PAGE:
He clicked through several other cases showing women young and old, mostly shot and killed at close range. He and two investigators in his office said they did not have any specific information about the women found in the mass grave, but they warned against seeing their deaths as the product of a single cause. “In Juárez, there’s everything,” Mr. Hawley said. “There are jealous husbands, jealous fathers-in-law, there are women killing women.”
A government committee found a similar array of causes for the earlier wave of killings. After surveying 155 killings out of 340 documented between 1993 and 2003, the committee found that roughly half were prompted by motives like domestic violence, robbery and gang wars, while a little more than a third involved sexual assault.
Victims’ advocates, however, argue that the killings of the women found in the valley fall on the more bizarre end of the spectrum. Francisca Galván, a lawyer who has been working with the parents of missing girls, said that Ms. González’s daughter, Perla, 15, was last seen downtown talking to a middle-aged man around lunchtime. Several other girls from the grave, along with some still missing, have also disappeared from locations nearby, Ms. Galván said.
All were around the same age and several looked very similar: posters hanging all over the city show that they had long, straight dark hair and skinny frames. “The authorities, they don’t want to see the truth,” Ms. Galván said. “Life here just has so little value.”
Her own theories run the gamut: maybe the girls were targeted for organ theft, maybe the killers arrived as part of the surge in deportations that has sent thousands of immigrant criminals to Ciudad Juárez from the United States. Though it is unclear if the victims had been raped, she added, maybe the killings started as sexual assaults.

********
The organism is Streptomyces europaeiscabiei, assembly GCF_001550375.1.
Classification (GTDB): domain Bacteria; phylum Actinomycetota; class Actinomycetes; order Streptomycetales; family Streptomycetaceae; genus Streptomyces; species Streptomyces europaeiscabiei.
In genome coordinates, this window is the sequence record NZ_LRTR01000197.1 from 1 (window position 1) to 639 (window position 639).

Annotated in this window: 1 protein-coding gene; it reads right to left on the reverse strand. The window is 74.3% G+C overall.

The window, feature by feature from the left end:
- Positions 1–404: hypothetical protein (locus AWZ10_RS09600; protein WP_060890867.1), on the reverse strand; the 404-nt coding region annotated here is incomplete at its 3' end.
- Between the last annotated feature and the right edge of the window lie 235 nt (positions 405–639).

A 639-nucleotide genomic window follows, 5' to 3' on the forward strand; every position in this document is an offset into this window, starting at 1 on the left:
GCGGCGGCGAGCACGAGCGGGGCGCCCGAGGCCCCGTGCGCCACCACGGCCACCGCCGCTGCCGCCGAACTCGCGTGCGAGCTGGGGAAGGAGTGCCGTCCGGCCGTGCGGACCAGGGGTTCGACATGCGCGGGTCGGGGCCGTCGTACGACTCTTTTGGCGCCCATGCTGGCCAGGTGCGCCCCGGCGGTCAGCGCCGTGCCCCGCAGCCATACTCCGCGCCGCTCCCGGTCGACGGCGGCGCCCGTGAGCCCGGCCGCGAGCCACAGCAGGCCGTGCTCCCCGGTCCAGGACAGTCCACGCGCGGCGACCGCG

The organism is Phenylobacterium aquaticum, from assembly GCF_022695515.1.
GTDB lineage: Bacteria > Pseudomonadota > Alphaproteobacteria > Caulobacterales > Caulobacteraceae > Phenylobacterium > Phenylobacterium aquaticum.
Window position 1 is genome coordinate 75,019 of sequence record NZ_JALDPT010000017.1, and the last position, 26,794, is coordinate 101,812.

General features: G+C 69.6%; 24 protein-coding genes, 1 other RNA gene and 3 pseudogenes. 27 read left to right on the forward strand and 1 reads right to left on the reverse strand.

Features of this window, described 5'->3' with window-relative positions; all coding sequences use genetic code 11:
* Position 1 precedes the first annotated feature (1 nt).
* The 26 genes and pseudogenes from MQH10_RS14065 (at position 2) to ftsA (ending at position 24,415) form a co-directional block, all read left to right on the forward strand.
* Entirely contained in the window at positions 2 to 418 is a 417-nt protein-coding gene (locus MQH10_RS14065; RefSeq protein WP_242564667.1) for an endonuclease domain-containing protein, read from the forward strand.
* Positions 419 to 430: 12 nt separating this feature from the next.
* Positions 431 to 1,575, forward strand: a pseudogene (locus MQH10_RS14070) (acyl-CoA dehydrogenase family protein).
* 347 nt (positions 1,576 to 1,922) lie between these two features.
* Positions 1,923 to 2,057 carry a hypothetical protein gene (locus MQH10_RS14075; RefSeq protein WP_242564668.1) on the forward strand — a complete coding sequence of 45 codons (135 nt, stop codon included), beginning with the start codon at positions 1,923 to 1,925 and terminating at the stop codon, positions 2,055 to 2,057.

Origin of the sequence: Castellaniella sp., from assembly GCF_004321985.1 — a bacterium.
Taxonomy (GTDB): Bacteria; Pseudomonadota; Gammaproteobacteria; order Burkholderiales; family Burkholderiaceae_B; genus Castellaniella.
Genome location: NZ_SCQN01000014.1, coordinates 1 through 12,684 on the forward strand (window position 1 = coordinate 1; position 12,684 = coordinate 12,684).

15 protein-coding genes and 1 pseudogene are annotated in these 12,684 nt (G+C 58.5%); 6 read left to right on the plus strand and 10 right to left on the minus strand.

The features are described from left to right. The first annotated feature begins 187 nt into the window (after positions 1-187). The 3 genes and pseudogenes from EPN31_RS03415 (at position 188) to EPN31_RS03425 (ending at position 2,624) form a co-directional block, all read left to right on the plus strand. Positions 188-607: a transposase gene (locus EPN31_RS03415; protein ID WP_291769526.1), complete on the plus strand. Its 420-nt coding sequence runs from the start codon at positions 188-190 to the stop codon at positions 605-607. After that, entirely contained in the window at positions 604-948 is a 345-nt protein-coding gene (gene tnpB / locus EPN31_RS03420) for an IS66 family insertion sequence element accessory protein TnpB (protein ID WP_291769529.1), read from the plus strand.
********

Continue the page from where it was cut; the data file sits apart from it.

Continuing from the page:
American officials in El Paso said they were shaking their heads, too; when drug gangs are involved in high-profile killings, paid informers usually call with tips. But not in the case of the Juárez Valley grave.
For the parents, grief has been compounded by the authorities, who, in the parents’ view, have done far too little explaining. Several mothers of missing girls said that prosecutors had refused to let them visit the morgue, even as officials offered up conflicting tallies for how many female bodies were held there. “They’re liars,” said Norma Laguna Cabra, Idalí’s mother.
Ms. González said that one state investigator even claimed to speak to the spirit of her missing daughter. She said he came to her house after the grave was found but before the identifications were announced. After lingering in Perla’s room, he told her she wanted to give her a message: “I’m on my way.”
“Tell me where you are — where should we look for you?” Ms. González said she shouted. But it was no use: “I can’t say,” came the reply from the investigator.
Two weeks later, the authorities told Ms. González that Perla was dead. A deeply religious woman, she said she had concluded that the message — whether real or fake — could only have come from the devil because it increased her pain.
“Here, the only one who gives us justice and obedience to the law is God,” she said. “And there’s no escaping.”